Those who know me likely consider me somewhat contentious and argumentative. I enjoy arguments. Not knock down screaming matches, but debate over various sides of an issue. I also like to agree with people and in particular I like to find areas of agreement with people I generally disagree with on most issues.
The Obama administration, even with this week’s scare in Japan, have been supporters of nuclear energy. Me too. Sort of.
Nuclear energy is, in my opinion, the best of a number of not very good choices.
Coal, even supposed clean coal, comes with a number of negative issues. Topping the list is that all coal is very pollution heavy. There is no way around it that anyone has yet found. As one elected official said earlier this week, “We’re working on lowering the carbon in coal and once we do that it will be almost pollution free.” No, air is completely pollution free. Obtaining coal is costly in human lives and in environmental damage. Over 20 times as many people have been harmed by coal, per kilowatt hour, than by Nuclear world-wide. Coal is also a very limited resource.
Oil can be cleaner than coal. Well, except perhaps when you include oil spills. Oil is also a limited resource and there are some growing concerns about the unknown impact of emptying the earth of its oil. One of my biggest concerns with oil though is that it is money that flows out of our economy at a rapid rate and more concerning, is that this money is used to fund terrorists who are fighting against us.
Hydro-Electric dams have caused a number of environmental problems along the rivers we’ve built them on and even if we could get around that we simply do not have enough rivers to provide even a minute amount of the energy that we use.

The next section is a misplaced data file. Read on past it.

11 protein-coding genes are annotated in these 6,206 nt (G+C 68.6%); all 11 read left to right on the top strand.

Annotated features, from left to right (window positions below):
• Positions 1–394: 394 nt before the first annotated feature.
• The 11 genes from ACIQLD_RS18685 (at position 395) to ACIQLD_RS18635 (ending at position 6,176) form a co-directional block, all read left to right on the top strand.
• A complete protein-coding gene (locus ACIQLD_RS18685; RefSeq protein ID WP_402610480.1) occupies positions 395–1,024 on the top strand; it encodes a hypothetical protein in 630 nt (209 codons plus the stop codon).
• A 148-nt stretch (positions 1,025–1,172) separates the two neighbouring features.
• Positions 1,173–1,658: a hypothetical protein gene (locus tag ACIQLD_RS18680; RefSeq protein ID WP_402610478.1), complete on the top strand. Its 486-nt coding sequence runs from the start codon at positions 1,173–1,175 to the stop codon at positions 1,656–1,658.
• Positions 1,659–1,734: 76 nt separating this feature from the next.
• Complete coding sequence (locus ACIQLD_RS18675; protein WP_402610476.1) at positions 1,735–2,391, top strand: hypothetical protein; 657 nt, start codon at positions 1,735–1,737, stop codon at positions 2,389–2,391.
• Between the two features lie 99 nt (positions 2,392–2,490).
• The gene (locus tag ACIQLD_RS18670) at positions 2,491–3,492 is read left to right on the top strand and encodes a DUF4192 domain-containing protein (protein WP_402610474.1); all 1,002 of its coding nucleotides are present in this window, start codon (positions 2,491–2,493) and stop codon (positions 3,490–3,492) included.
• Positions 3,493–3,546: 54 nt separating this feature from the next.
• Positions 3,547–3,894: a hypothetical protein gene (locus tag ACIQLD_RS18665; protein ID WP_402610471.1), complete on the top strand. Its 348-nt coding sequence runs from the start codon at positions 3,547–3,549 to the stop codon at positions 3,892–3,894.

Wind and Solar. Economically these are not yet ready for prime time. The cost to manufacture, purchase land, install, and maintain these systems is massively greater than the costs of other alternatives. And even with these there are a host of concerns from ugliness (Ted Kennedy certainly didn’t want them anywhere near his properties) to the vast amount of space they take up. These are also not free of environmental impact concerns including the impact of reducing the earth’s natural heat absorption, interfering with natural and necessary wind patterns (as large windfarms do), and impacts on plants and animals.
Check out this from the University of St Andrews
Newer technologies such as hydrogen fuel cells are still too far off in the future.
We should continue to explore all of these and other alternatives to find more efficient ways of meeting our energy needs and with less environmental impact. And perhaps more importantly, we need to explore ways to reduce our energy consumption and encourage everyone from neighbors to industry to consumer less. By some estimates as much as 20% of our energy use is completely wasteful.
Realistically though I’m not holding out hope of seeing massive decreases in our energy consumption or of any huge breakthroughs in energy generation.
Nuclear has a number of major problems from what to do with spent fuel rods to inevitable nuclear disasters like Three Mile Island, Chernobyl, Japan, and the certainty of others in the future. It’s not perfect, but may well be the best of a lot of not very good options.